The California Highway Patrol may best be known for freeway chases and the Hollywood glamour of its motorcycle cops in television shows like “ChiPs.” But now the storied agency is patrolling the streets of San Francisco’s Tenderloin as part of a multiagency effort to crack down on rampant drug dealing that’s decimating the 50-square-block area.
On one day recently, CNN watched as task force members arrested a suspected drug dealer accused of selling meth and fentanyl. Inside a plastic bag: 33 grams of fentanyl that CHP officer Andy Barclay estimates, at its worst, could potentially kill thousands of people.
“We’re looking at around 16,500 fatal doses of pure fentanyl in that small bag. Yes, 16,500 people could potentially die,” Barclay said.
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California Governor Gavin Newsom is spearheading the crackdown by adding resources to a problem that isn’t unique to San Francisco but has entered the national spotlight as the city’s liberal politicians face scrutiny over a perceived rise in crime.
San Francisco Mayor London Breed’s office says the CHP has made 100 drug-related arrests since May 30. In the last three months, according to her office, local agencies have arrested 300 suspected drug dealers, and local and state agencies have seized 103 kilos of narcotics, including 56 kilos, or 123 pounds, of fentanyl, the synthetic opioid that is up to 50 times stronger than heroin.
“I’m proud of the CHP and CalGuard’s lifesaving efforts to shut down the Tenderloin’s poison pipeline and hold drug traffickers accountable,” Newsom said a month after shifting some CHP resources from the state’s freeways to the city’s streets.
The Tenderloin is considered ground zero for San Francisco’s open air drug market, which only expanded after Covid-19, forcing Breed to declare a state of emergency in 2021. It’s commonplace to see people using and selling drugs. Human waste, used needles and bullet casings litter the sidewalks. All the squalor is a short walk from the city’s popular Union Square – the central shopping district that attracts tourists to its upscale hotels and stores.
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Despite the major crackdown, residents and business owners told CNN they don’t see the results in their everyday life.
No one CNN spoke with wanted to go on camera for fear of retaliation and harassment, except for Martha Hughes. She’s lived in the Tenderloin for 24 years. “I’m not scared of them; I’m not scared of anything,” she said. She’s seen the deterioration of the area firsthand. “More drug addicts, more drug dealers,” she said. “It’s just bad.”
She supports the police crackdown but doesn’t think it’s working. Her plan is to leave when she can find a more affordable living situation.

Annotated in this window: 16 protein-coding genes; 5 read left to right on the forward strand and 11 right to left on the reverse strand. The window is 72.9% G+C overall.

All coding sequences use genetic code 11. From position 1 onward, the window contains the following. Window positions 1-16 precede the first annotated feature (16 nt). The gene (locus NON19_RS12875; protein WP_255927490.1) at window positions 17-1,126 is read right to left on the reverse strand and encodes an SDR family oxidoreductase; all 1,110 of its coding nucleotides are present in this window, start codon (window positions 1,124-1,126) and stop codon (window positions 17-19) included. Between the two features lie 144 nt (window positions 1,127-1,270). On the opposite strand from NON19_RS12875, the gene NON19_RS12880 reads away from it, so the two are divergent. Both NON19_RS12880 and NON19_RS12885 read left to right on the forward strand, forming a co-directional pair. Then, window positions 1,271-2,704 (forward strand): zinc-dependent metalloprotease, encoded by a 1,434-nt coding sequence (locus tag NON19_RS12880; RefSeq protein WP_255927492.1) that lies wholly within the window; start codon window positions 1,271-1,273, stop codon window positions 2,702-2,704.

“I’m moving in a couple of years. I had to have surgery this year so I don’t have the money, but I’m out of here as soon as I can afford it. I blame this all on the politicians and they don’t really seem to care. They have a lot of big talk but there’s not enough action really,” Hughes said.
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One of those politicians is San Francisco District Attorney Brooke Jenkins. She was elected in 2022 after voters, fed up with crime, recalled previous district attorney, Chesa Boudin.
“We appear to be failing as city leaders,” she told CNN. “I want them to know that I am working every day to ensure that the situation changes. But I’m only one part of this system. I have had to be very vocal about the fact that there is another part of the system right now that is failing them.”
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Jenkins says her office has filed almost 1,000 drug dealing cases, and she’s tried to detain the most serious offenders pending trial.
“Unfortunately, they’re cycling back out onto the street almost immediately after the arrest in our case is filed to date,” she said, pointing a finger at Superior Court judges.
CNN was unable to independently confirm Jenkins’ claims. The San Francisco Superior Court had no comment.
In the last year, Jenkins said her office filed motions to keep 200 of the most egregious drug dealers behind bars while they await trial. Of the 200 motions to detain that were filed, only 17 were granted, according to Jenkins. Judges allowed the rest out on their recognizance. In these cases, the defendant agrees to appear in court when required and to comply with any imposed restrictions or conditions. In some cases, Jenkins said, the suspects did not return for hearing dates or broke the law while released.
“I’m not going to take the blame when my prosecutors are going in and arguing that these people have to remain in custody. The judges are not doing their part and that has to be revealed,” Jenkins said.
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